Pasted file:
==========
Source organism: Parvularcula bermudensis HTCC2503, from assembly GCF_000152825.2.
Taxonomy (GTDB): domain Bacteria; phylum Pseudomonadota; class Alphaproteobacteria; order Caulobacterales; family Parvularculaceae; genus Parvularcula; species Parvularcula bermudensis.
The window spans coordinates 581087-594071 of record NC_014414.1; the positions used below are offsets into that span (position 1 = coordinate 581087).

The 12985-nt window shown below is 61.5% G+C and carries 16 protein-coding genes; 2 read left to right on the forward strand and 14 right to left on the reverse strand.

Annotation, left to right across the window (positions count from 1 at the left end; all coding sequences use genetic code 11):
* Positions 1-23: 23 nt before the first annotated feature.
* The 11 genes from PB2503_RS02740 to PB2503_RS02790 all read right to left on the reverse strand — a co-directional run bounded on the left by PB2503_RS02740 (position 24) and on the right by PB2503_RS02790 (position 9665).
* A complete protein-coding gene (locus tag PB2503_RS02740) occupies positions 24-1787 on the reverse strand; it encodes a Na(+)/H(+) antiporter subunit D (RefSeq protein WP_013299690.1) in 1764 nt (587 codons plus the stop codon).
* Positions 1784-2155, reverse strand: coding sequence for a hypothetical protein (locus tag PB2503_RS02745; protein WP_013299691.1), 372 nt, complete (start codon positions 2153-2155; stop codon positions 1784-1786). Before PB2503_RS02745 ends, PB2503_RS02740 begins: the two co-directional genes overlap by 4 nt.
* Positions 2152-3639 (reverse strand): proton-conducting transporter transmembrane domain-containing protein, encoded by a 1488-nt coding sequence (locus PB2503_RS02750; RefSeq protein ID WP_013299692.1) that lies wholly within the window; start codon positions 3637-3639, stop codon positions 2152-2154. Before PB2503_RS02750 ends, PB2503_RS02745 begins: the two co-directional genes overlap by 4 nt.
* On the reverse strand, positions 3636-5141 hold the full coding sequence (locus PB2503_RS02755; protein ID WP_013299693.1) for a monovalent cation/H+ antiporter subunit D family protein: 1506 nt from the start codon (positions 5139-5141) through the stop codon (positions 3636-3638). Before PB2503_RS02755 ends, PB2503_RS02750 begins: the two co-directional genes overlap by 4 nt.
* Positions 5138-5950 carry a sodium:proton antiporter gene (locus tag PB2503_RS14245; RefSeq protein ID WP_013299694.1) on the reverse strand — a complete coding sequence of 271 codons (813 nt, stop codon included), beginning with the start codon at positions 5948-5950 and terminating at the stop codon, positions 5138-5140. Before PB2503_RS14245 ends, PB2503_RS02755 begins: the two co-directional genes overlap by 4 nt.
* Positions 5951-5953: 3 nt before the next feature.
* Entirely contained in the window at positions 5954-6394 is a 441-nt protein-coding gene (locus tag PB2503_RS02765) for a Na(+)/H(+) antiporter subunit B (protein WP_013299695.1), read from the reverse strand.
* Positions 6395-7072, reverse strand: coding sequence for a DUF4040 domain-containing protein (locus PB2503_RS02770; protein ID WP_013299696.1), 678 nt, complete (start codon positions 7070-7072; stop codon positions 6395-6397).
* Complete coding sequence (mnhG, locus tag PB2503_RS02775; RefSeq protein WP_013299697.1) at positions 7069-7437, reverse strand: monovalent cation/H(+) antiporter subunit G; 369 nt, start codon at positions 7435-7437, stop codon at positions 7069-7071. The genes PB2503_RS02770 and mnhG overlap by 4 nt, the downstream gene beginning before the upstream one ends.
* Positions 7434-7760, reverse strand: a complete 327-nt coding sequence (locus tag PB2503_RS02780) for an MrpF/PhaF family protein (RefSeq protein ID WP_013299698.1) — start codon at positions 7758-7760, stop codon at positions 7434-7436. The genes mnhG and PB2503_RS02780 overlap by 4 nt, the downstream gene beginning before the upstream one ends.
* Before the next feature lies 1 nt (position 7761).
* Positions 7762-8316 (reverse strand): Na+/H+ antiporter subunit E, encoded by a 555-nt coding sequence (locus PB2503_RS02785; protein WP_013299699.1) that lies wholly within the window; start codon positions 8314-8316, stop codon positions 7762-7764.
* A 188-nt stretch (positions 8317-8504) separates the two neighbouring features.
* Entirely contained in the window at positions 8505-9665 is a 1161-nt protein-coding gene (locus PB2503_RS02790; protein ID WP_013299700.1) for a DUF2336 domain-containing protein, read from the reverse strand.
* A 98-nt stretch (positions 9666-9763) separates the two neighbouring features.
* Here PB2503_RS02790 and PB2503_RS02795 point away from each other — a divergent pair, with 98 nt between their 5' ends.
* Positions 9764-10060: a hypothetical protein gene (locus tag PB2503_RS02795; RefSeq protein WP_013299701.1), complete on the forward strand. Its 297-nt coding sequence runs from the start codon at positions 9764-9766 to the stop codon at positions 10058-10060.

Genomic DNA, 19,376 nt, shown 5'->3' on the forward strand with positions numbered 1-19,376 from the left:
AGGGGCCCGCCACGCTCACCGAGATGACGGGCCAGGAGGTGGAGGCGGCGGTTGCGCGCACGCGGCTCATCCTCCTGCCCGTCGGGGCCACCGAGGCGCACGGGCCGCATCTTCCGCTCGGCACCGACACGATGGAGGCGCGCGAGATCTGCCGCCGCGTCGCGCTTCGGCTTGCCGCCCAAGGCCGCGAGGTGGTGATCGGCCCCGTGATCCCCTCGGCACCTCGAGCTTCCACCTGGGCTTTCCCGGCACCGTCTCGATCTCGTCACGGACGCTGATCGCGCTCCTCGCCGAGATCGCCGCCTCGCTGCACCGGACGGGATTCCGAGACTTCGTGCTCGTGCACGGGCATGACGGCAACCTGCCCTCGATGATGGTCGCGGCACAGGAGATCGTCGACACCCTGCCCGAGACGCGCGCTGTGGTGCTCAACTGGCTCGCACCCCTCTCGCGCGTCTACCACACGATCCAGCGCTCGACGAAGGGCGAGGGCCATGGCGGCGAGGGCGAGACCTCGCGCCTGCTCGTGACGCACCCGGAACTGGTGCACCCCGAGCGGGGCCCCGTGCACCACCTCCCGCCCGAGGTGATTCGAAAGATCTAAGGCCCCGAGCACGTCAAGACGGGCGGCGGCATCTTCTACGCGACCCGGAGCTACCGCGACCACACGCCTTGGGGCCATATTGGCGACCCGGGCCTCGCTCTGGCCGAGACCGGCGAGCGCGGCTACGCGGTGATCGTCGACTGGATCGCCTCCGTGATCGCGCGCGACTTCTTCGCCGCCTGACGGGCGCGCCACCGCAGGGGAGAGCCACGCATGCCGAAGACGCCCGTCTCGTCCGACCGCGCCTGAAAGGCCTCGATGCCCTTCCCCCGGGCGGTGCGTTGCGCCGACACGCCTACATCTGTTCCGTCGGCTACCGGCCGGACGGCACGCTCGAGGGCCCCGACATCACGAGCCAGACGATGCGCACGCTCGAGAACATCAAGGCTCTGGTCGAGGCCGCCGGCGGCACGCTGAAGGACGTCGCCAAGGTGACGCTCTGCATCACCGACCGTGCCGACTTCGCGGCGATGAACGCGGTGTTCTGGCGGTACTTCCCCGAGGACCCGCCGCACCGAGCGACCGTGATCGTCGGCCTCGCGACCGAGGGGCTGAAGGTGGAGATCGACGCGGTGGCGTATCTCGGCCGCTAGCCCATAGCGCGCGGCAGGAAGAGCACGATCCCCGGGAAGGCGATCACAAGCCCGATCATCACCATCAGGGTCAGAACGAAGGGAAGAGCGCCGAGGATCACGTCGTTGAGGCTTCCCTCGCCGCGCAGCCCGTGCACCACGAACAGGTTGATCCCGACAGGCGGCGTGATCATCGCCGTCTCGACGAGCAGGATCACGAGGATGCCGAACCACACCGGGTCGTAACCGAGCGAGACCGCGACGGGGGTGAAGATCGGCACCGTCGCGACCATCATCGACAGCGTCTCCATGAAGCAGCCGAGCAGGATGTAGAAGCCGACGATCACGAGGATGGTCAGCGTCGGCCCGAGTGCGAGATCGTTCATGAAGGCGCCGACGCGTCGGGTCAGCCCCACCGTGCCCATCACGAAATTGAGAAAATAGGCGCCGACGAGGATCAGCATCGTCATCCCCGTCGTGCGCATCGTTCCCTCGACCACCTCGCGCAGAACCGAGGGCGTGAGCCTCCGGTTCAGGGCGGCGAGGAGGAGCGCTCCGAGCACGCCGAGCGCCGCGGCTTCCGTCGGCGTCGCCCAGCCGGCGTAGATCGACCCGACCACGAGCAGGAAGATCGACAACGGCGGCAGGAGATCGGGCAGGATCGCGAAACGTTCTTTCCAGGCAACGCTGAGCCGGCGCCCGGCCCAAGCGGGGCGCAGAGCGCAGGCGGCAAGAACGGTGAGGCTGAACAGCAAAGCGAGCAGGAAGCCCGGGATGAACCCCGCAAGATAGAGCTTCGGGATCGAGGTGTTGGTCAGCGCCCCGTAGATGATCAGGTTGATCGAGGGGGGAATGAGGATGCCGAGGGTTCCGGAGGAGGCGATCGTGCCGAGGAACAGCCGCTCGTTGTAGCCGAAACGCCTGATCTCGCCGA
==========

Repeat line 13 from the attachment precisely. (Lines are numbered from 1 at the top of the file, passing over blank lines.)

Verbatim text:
* Positions 5951-5953: 3 nt before the next feature.